Government acknowledges uphill battle to restore vaccine trust
The Director General of the Ministry of Health (M.O.H.), Leausa Dr. Take Naseri, has acknowledged that the Government is facing an uphill battle to re-establish public trust in its vaccination programmes after new figures show declining vaccination rates.
Speaking to media on Tuesday, Leausa said the Government recognised that public trust in the government's vaccination programme had been affected and it had to make up ground:
"You all know there is a lot of parents hesitant to bring their children for vaccination," he said.
"We really need that confidence to be built up and solidified in the minds of the mothers and the parents for the success of this programme."
His comments came after warnings that a measles outbreak affecting some 800 patients in New Zealand appeared likely to spread to Samoa and the release of new figures showing rates of Measles, Mumps and Rubella (M.M.R.) vaccines among infants had fallen steadily over five years.
"This is just one type of outbreak and it’s threatening our shores. We [need to] give them [parents] a lot of time to regain their confidence," he said.
Leausa said the government was seeking to ensure that children who had missed out on routine M.M.R. vaccinations during a nine-month moratorium following the deaths of two infants in Savai'i found to have been given a lethally and negligently prepared injection.
Some 46 per cent of the children registered in the Moto’otua Hospital aged over one year have now been given the vaccine, Leausa said. Figures for District Hospitals were not provided.
Leausa said Samoa was not facing a measles outbreak and was taking steps to stop the disease.
“Our alert has been elevated because of what is happening in New Zealand," he said.
“We have more than eight flights to New Zealand a week, there is a lot of travelling.”
Samoa is surveying the borders at the airport and the ports to monitor any potential introduction of the contagious disease, and said the vaccine is available at every single hospital for anyone who missed their dose, or is unsure if they are vaccinated or not.
The vaccine program was suspended in August 2018, after two one-year-old’s died following vaccination as a result of a negligently prepared vaccine.
But since then, confidence in the vaccine programme is shot.
The World Health Organisation and United Nations Children’s Fund, analysing M.O.H data reports that in 2018, just 31 per cent of infants are immunised against measles, five years after 90 percent coverage was achieved in 2013.
Parents will need time to regain their confidence in the vaccine program, Leausa said, but the measles outbreak in New Zealand will surely be convincing many of the importance of immunisation.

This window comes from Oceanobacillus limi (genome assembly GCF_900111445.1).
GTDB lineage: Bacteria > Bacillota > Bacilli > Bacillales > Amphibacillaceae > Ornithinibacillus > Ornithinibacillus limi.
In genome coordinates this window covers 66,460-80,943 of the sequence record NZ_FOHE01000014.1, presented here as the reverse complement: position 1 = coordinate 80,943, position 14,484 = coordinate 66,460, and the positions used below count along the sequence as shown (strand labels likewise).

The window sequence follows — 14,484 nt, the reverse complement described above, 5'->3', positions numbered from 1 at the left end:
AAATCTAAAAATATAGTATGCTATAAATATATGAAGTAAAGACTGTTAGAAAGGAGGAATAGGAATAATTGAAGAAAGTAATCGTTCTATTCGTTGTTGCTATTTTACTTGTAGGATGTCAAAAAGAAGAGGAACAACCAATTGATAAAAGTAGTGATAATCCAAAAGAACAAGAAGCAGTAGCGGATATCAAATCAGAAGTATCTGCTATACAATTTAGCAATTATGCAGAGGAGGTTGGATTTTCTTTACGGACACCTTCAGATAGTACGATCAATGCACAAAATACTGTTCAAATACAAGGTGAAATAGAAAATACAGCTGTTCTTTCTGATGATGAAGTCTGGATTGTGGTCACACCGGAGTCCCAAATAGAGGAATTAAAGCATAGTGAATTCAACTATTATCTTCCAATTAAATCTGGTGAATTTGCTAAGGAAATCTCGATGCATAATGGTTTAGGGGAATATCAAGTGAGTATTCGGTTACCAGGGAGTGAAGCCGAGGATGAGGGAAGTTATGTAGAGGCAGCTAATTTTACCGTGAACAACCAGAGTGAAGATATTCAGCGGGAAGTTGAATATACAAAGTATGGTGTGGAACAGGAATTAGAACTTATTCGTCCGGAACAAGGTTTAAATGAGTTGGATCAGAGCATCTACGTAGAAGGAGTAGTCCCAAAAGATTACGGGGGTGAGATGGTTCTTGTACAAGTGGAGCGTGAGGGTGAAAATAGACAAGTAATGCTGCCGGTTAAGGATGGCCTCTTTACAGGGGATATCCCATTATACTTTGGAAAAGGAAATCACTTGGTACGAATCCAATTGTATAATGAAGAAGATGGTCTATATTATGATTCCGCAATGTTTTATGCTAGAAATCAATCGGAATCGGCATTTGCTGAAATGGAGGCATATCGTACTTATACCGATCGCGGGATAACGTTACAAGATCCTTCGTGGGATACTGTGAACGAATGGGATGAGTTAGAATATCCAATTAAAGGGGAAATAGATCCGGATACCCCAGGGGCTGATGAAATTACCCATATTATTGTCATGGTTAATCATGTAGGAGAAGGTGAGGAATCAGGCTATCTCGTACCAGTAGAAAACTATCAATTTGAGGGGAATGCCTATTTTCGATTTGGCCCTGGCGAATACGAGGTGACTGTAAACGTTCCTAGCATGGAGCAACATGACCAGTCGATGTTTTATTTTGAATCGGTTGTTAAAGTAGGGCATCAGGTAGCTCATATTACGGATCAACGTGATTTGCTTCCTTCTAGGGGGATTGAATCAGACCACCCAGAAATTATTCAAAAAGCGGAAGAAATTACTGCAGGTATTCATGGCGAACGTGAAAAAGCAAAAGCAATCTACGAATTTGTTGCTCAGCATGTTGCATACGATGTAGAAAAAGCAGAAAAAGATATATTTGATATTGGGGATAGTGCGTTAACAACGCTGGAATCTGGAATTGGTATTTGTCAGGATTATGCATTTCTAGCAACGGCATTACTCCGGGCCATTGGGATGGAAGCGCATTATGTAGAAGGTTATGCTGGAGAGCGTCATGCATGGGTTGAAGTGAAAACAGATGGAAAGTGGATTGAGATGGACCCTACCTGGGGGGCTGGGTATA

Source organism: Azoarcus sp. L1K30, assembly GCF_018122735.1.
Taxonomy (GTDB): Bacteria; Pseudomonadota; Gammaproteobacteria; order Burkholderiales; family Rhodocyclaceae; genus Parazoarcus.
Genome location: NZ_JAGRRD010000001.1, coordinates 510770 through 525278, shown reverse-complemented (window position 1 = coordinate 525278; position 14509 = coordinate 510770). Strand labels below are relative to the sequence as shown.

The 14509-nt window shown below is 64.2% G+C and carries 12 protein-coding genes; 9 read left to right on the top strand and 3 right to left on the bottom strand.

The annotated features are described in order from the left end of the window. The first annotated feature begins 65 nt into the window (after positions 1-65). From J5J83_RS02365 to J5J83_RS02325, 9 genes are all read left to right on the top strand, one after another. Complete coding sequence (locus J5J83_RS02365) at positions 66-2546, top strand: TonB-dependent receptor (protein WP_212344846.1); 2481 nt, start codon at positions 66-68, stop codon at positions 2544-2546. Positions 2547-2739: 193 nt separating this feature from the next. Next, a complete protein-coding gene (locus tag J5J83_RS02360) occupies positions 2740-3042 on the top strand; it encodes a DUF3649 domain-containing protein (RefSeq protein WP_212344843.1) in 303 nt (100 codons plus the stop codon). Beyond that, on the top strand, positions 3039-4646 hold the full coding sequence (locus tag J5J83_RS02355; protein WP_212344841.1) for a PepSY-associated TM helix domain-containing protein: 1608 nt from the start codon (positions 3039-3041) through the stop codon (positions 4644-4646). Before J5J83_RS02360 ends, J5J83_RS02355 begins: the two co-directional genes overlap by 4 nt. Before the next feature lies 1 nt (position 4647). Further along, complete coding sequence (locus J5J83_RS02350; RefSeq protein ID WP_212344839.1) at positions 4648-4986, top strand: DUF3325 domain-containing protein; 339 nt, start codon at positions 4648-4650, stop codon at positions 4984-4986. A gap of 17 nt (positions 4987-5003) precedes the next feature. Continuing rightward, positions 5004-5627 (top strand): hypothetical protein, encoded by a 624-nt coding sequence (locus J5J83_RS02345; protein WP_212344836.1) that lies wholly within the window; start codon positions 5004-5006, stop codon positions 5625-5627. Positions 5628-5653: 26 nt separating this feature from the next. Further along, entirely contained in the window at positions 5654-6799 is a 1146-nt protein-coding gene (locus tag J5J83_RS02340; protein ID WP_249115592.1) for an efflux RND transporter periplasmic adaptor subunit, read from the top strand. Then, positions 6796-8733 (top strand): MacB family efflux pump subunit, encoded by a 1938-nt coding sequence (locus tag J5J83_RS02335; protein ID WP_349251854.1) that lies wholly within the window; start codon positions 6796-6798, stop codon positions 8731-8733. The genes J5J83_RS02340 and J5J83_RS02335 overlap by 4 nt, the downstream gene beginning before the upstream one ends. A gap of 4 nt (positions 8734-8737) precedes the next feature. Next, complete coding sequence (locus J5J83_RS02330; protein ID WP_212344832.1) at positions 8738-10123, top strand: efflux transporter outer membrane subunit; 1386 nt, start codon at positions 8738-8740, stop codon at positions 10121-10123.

“This is also an indirect blessing for our program,” he said.
“There will be a portion of people, or parents, who will change their minds, who will now look at the impact and severity of measles, and vaccination.”
Anti-vaccination movements online have been blamed for causing some of the lapse in vaccination coverage, and in July, the World Health Organisation demanded social media organisations do more to prevent misinformation on vaccines spreading via their sites.
Dr. Nicola Turner, who is on the W.H.O vaccine advisory board said social media increases fears about vaccines. Speaking to the New Zealand Herald, she said social media needs to: “pick up its act and become socially responsible.
“If we have public health programmes with very clear science behind them that every country in the world and the international agency supports, then it beholds these social media companies to be responsible about the messages within them," she said.
Health communication expert and Harvard Kennedy School senior fellow Scott Ratzan told TVNZ Breakfast that the spread of lies on social media amounts to “misinformation malpractice.
“[The MMR vaccine] has prevented millions of deaths around the world and today, we're facing this misinformation malpractice that's hurting everybody,”
But the M.O.H is not monitoring social media for misinformation on vaccines, saying it is too expensive and time consuming to do.
“We don’t have time for social media. We really don’t have time to do monitoring,” Leausa said.
“We have a disease surveillance team that monitors diseases not only in Samoa, the Pacific but globally. But social media, I don’t think so.”
Leausa would not say how long he thought it would take for confidence levels to rise again, or for Samoa to reach higher vaccine coverage levels again, saying: “nothing is 100 per cent".
“There are over 12 vaccine preventable diseases, and each vaccine program involves a lot of trust in the system," he said.
"It’s quite a challenge for the mother and the child and even us, trying to convince the family."
But the outbreak in New Zealand is threatening Samoa’s safety, he said, and he hopes anyone who was hesitant about vaccinating their children will be thinking seriously about doing so.